First, here’s the link to Pius XII's encyclical, Mystici Corporis (1943). Note what he says about the Church being (definition, not description) the mystical Body of Christ.
Second, "What is the Church?" We started with details of the preparatory revelation of the Old Testament, and types of the Church. We looked in the NT for some of the key moments when Christ gives the Church its most powerful gifts. And we've glanced quickly at how those gifts both remain stable and unchanging, and simultaneously can be used very differently, through time (Tradition). From all of this, I suggest three things for your consideration and discussion, to help prepare for next class on 9/24. I hope it’s obvious how these three (mutually enlightening) definitions come out of the OT, NT, and Tradition that we covered in our first two classes.
1. The Church is the New Covenant.
a. Where are the fundamental elements of the Old Covenant in the New (i.e. God, People, Land, Law; sacrifice, revelation, unique mission for the world, unique identifying rituals)?
b. Fit into this the threefold mission (liturgy, proclamation, service).
c. Fit into this the seven virtues (faith, hope, love, prudence, temperance, justice, fortitude).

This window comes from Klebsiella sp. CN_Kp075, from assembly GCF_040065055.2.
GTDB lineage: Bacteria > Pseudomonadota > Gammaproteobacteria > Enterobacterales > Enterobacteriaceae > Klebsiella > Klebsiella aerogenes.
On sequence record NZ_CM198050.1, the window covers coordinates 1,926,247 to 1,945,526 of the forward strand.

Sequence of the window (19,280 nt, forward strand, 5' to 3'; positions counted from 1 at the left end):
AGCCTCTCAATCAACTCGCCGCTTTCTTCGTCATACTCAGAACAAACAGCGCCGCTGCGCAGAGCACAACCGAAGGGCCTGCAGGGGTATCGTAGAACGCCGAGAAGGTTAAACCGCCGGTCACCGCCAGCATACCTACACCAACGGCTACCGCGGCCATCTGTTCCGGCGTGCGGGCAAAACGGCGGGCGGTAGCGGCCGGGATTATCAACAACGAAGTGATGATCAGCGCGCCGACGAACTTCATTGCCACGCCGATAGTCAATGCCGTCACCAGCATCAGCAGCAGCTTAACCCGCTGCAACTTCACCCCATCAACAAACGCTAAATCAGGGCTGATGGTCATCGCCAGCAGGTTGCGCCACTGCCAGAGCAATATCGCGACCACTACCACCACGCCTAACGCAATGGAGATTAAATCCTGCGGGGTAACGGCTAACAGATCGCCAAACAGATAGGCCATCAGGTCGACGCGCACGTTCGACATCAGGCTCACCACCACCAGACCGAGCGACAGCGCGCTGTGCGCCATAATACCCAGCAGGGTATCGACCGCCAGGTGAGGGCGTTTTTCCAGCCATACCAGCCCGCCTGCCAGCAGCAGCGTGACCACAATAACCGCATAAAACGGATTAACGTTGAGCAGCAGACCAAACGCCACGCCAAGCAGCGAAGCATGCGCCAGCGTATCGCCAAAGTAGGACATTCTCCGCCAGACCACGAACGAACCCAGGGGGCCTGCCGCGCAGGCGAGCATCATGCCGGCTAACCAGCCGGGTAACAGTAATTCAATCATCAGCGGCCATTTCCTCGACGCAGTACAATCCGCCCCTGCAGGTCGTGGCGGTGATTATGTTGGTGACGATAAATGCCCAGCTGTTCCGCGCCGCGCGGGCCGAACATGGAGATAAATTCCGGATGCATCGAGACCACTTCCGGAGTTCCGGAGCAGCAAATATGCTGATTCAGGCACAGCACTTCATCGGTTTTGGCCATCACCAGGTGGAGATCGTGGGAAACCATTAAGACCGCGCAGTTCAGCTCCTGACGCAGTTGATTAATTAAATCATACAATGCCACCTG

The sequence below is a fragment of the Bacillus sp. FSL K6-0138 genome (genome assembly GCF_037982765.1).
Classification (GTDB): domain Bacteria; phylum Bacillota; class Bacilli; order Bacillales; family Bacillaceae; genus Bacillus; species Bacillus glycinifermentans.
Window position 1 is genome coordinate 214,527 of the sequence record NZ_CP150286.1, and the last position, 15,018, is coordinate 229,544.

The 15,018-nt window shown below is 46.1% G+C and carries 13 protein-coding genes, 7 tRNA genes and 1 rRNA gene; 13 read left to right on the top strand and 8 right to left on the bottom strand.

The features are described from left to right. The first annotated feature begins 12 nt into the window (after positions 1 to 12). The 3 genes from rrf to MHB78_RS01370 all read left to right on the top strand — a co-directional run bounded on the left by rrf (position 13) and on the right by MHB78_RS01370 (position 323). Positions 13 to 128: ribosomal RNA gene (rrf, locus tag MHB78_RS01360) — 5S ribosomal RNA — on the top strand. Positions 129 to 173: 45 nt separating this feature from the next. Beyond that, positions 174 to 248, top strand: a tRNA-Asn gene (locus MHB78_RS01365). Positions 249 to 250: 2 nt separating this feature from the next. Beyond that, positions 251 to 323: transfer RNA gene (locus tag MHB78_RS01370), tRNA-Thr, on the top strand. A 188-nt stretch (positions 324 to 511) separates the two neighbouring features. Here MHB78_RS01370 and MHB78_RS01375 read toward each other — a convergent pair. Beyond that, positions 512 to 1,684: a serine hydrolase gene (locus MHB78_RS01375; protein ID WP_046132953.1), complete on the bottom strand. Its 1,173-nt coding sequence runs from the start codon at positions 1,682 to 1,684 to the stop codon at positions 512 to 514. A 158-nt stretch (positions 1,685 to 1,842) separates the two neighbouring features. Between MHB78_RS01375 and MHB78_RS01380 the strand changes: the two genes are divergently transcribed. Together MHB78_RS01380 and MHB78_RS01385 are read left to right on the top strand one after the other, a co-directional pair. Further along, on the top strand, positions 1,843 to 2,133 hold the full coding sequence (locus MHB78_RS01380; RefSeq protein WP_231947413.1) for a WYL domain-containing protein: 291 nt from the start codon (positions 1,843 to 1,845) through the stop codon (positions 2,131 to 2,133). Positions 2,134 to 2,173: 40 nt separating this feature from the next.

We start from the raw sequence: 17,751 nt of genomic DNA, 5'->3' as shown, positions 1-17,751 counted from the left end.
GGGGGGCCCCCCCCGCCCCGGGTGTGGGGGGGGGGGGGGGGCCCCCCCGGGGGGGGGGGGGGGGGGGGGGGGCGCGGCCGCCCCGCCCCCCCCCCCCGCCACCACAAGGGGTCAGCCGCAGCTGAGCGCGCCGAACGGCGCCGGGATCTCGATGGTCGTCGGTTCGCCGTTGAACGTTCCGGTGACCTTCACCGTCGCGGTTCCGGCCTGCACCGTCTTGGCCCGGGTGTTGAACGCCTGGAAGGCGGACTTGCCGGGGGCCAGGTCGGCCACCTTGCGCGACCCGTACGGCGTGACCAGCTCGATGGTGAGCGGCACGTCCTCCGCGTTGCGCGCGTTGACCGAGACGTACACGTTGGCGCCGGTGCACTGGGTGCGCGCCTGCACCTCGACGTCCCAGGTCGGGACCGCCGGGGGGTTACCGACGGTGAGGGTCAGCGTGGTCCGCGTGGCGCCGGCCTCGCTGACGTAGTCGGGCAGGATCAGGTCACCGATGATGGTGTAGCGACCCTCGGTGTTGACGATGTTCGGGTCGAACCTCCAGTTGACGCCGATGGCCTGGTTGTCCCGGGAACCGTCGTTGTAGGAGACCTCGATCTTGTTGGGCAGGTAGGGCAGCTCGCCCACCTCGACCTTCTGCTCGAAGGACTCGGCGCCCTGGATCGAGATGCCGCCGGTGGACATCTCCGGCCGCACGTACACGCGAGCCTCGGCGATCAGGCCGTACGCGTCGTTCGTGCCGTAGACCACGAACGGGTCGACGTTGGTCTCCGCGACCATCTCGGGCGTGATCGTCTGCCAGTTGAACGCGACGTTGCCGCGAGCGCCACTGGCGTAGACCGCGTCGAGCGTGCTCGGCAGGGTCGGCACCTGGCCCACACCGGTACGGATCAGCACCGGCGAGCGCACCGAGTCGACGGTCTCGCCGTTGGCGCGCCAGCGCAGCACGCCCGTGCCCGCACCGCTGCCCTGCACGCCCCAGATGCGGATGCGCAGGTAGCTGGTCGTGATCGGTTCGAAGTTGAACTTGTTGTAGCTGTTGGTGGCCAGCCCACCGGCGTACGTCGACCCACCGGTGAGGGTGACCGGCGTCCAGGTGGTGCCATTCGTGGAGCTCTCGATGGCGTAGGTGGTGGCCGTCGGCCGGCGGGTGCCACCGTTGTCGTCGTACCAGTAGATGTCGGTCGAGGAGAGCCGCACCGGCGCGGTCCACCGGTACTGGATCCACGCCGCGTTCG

2. The Church is the Body of Christ.
a. How is St. Paul’s language about being the Body of Christ literal (historical, and eschatological, both) and not merely a metaphor?
b. How does our being this Body make us “a perfect and visible society”? What else (more than visible) needs to be added (more on this with Lumen Gentium on 10/8).
3. The Church is the spotless Bride of Christ.
a. Sometimes this is conflated with Covenant, but not necessarily. How do the Gospels and St. Paul use this nuptial identity? (Again, more on this with LG.)
b. How does this relate to traditions of clerical and monastic celibacy? How are celibacy and marriage connected within the Church, and therefore by analogy between Church and Christ?